In fact, renewable energy sources profoundly upset the system equilibrium, because their production is scattered and the energy injected into the electricity system through the distribution network. This is no longer the only vehicle for vertically distributed energy; it is becoming bi-directional, which is a considerable challenge. Traditionally, distribution networks were designed to transport electricity in one direction: from the generation connected to the transmission system to customers at the end point of the network. But with solar panels on residential rooftops and wind turbines integrated into industrial sites, customers are increasingly generating electricity themselves. By becoming ‘prosumers’, they are moving from the end point to the center of the new value chain.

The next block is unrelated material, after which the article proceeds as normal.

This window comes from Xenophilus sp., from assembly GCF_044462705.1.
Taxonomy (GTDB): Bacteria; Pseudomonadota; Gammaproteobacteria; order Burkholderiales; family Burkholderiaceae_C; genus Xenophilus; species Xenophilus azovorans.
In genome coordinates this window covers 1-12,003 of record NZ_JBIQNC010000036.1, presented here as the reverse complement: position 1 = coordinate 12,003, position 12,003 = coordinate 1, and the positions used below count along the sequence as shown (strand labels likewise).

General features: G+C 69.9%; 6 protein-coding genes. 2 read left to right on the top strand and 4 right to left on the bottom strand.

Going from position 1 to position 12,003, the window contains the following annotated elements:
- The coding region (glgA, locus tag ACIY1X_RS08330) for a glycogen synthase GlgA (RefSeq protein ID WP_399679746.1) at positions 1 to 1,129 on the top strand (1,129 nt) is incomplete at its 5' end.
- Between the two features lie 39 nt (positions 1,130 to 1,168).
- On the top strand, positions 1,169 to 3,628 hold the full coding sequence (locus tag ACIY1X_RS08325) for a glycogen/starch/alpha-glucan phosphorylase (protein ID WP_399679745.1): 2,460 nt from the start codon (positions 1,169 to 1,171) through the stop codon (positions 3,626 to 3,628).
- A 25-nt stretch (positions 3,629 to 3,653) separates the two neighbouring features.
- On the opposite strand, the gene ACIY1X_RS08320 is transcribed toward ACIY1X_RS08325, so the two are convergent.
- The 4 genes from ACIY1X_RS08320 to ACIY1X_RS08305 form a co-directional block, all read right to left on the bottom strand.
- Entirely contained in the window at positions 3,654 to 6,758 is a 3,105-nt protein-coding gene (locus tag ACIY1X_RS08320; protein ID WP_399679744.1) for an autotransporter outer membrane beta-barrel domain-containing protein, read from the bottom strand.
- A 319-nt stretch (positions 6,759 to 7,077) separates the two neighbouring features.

Indeed, the EU’s policies have encouraged the development of decentralized electricity generation, electric vehicles, energy storage and flexible demand. This change has given DSOs the opportunity to rethink traditional system operations and reflect on how to best develop and operate Europe’s distribution networks with a view to the future.